Halloween has come and gone, and Thanksgiving is on the horizon. And with Thanksgiving comes the holiday movie season, specifically the Hallmark Christmas movie season. The thing about Hallmark movies is that they lean into the fact that they’re Hallmark movies — actors who kind-of-sort-of look like that one big A-list star and a plot that’s far from Oscar-worthy but still comforting. These aren’t bad things, they’re just what to expect from a Hallmark Christmas movie. In the end, it doesn’t really matter if they’re good because more often than not they’re only playing in the background of a fun holiday cookie baking party. And “Last Christmas,” Universal’s newest Christmas movie, is exactly that, but with none of the Hallmark Christmas charm.

Starring Emilia Clarke (“Me Before You”) as Kate and Henry Golding (“Crazy Rich Asians”) as Tom, “Last Christmas” follows the pair as Kate falls in love with the aloof and seemingly perfect Tom. A classic series of meet-cutes populates the first 20 minutes of the film, highlighting Kate’s whiny self-centered nature, while Golding continues to play the typical, debonair, two-dimensional hunk. Emma Thompson (“Love Actually”) stars as Kate’s mother and Michelle Yeoh (“Crazy Rich Asians”) as her boss. Tragically, though, the two mother figures in Kate’s life never interact until the final scene of the movie, where they’re simply in the same room. 

The movie had the potential to be similar to “Love Actually” with its large cast of stars and intertwining storylines. But instead, “Last Christmas” focuses on the budding relationship between Clarke and Golding. And though the two are cute, there is none of that tension that comes with falling in love during a two-week period because of pressure from the constant attention of friends and family. The relationships that actually show potential for a movie are cast off to the side, like Kate’s parents. From the beginning, it seems as if they’re on the rocks and somehow, through some Christmas magic, they reconnect to sing a Yugoslavian folk song. The film treats Kate’s sister in a similar manner: It becomes clear that she has been hiding her sexuality from her parents for years, and, despite being an obvious way to connect with an audience, the relationship is pushed to the side to focus on the flimsy relationship between Tom and Kate. Even the random policewomen have a more interesting connection than the title couple.  

Some might argue that the two aren’t meant to have chemistry, that it’s all part of the story’s grand plan to help Kate find herself. But that doesn’t mean the two characters need to seem like complete strangers throughout the whole movie. Though they eventually pour their hearts out to each other, the emotional connection seems seemingly out of left field. There was little to no context for the friendship, let alone the relationship. At least with Hallmark movies, even if the actual situation seems unrealistic, the characters spend significant periods of time together fighting over the future of a small-town bookstore.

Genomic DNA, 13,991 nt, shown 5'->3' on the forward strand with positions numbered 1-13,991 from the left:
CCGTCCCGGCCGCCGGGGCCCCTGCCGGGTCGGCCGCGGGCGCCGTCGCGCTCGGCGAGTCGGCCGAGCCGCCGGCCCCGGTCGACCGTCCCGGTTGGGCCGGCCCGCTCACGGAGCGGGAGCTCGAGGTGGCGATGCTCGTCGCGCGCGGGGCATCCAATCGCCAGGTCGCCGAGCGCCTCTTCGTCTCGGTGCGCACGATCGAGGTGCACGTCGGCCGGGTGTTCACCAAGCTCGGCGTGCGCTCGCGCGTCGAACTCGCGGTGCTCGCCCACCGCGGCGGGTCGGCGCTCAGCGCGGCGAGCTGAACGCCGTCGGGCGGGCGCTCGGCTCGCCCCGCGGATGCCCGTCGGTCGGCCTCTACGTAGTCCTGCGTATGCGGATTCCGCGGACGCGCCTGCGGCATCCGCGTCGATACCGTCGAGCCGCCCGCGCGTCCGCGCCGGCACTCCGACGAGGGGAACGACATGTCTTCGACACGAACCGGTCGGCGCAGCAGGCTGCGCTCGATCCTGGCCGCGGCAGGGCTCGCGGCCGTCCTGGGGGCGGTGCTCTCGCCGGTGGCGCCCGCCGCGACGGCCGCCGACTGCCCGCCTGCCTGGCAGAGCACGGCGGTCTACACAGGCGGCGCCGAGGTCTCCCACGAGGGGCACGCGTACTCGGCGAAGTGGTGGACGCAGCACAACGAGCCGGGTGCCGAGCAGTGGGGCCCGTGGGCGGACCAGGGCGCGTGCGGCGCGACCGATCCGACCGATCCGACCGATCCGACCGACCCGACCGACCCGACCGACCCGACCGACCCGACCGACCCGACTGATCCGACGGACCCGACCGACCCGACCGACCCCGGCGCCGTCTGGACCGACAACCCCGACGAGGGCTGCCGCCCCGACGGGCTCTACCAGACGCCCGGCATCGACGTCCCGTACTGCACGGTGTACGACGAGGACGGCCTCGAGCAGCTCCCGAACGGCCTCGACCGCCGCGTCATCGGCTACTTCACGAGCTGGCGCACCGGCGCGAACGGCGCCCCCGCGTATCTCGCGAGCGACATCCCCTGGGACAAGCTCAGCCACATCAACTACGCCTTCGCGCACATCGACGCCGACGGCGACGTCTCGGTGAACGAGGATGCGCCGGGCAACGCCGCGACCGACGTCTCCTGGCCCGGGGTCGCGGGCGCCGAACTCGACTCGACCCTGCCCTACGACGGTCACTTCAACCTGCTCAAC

A holiday film isn’t complete without a cynical title character finally realizing that whatever material gain they’re chasing isn’t worth it if they miss the joys of life. They’re imbued with the magic of the Christmas spirit and “Last Christmas” is no different. In the span of two hours, Kate transforms from a lackluster Christmas cynic into the giving, generous spirit we all have inside. She realizes that the trauma from her heart condition the year previous, a plot point that is hardly explored, isn’t worth torturing her boss or her family over. She becomes a picture-perfect daughter, friend and employee. 

Obviously, the holidays are a stressful time for everyone — family is visiting, hams are in the oven and I’m still in the process of convincing my parents to let me sit at the kids’ table to avoid small talk about my future. The only real constants during these supposedly cheery winter months are the endearing qualities of romantic Christmas movies, and if you don’t make the time to see “Last Christmas,” there’s always next year.

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